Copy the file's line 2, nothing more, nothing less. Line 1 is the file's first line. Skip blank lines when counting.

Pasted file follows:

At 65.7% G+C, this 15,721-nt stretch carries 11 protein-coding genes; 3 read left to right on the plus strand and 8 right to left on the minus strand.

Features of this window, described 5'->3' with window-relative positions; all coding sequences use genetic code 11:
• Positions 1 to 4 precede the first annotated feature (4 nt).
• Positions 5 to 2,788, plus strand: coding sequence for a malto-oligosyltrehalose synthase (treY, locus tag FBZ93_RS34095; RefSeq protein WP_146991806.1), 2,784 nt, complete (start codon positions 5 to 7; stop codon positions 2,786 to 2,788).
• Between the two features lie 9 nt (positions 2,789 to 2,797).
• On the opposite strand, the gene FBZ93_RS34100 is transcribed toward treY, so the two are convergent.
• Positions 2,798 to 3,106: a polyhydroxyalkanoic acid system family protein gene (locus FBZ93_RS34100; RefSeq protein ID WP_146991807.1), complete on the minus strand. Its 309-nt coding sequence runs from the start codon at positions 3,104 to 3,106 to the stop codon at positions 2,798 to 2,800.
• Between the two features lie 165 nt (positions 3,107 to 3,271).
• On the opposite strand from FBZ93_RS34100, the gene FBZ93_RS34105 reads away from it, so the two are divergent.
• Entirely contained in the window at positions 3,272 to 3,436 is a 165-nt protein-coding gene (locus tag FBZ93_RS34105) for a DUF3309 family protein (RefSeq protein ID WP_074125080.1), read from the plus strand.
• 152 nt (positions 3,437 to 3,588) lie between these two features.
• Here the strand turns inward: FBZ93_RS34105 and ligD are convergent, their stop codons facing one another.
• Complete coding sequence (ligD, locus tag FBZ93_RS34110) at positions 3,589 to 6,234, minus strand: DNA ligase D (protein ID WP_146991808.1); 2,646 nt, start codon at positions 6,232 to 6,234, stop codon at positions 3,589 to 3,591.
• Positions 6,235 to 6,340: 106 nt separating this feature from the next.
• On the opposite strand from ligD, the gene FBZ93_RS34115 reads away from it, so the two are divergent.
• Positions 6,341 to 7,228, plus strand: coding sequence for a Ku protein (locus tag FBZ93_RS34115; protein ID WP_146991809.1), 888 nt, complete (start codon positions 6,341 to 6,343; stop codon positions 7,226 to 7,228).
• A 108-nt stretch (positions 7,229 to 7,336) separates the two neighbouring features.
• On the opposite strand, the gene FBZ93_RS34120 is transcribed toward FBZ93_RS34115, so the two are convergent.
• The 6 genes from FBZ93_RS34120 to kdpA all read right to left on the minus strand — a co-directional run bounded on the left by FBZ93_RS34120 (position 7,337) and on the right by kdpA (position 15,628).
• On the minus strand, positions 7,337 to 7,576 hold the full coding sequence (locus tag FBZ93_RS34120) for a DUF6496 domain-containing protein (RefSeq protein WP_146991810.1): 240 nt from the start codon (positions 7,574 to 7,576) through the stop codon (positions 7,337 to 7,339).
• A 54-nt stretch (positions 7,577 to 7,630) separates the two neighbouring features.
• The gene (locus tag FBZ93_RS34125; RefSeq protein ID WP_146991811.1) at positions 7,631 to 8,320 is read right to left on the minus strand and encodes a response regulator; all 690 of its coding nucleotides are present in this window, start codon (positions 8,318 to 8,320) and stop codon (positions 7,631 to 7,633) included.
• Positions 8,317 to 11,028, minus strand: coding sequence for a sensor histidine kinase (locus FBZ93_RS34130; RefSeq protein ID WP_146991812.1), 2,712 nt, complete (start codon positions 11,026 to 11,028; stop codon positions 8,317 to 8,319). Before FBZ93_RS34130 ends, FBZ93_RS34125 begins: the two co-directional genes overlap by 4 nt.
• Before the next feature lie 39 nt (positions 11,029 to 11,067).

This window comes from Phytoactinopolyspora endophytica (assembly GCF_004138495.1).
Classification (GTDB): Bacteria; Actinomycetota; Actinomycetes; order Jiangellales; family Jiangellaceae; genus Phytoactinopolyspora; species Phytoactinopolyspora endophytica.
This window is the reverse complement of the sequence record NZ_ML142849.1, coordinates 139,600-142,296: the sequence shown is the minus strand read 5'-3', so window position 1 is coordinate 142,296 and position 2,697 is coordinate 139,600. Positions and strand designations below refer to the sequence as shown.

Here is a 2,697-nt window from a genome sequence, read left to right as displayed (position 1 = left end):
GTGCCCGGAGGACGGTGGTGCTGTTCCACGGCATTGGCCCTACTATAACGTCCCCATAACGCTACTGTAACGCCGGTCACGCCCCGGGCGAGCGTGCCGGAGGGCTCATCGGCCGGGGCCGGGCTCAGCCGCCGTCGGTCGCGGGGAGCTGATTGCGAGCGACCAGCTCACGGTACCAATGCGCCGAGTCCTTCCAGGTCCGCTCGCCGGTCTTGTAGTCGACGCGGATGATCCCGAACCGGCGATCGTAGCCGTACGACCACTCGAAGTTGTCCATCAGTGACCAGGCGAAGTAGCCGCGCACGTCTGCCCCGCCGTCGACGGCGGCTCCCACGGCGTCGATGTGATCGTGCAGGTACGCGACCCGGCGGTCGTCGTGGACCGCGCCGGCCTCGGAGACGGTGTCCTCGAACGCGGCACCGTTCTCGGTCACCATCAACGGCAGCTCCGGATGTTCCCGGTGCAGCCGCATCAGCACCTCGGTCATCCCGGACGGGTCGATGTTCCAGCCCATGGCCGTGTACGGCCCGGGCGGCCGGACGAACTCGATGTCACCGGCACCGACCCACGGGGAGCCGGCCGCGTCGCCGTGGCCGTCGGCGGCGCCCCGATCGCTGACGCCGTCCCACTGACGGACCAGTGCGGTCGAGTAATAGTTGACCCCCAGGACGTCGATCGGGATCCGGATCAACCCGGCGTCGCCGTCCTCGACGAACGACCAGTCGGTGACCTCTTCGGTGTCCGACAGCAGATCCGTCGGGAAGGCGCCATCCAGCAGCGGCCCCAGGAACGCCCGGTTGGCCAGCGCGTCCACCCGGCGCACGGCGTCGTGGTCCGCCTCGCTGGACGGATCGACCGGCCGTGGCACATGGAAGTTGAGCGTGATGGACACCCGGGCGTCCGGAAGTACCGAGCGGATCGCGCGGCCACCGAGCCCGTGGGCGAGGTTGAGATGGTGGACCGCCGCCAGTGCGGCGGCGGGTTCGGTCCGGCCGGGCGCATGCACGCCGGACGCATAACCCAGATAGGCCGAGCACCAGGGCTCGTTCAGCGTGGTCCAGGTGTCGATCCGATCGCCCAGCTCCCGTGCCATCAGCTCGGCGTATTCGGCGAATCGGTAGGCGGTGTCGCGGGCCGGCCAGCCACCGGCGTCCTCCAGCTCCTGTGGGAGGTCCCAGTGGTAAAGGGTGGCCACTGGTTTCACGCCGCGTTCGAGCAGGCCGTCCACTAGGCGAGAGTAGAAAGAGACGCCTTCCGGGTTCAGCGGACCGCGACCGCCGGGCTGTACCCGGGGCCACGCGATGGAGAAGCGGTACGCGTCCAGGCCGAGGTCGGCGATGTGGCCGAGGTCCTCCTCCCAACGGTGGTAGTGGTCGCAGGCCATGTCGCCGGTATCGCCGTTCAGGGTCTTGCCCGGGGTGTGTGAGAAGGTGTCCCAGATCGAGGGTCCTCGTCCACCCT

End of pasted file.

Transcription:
Features of this window, described 5'->3' with window-relative positions; all coding sequences use genetic code 11: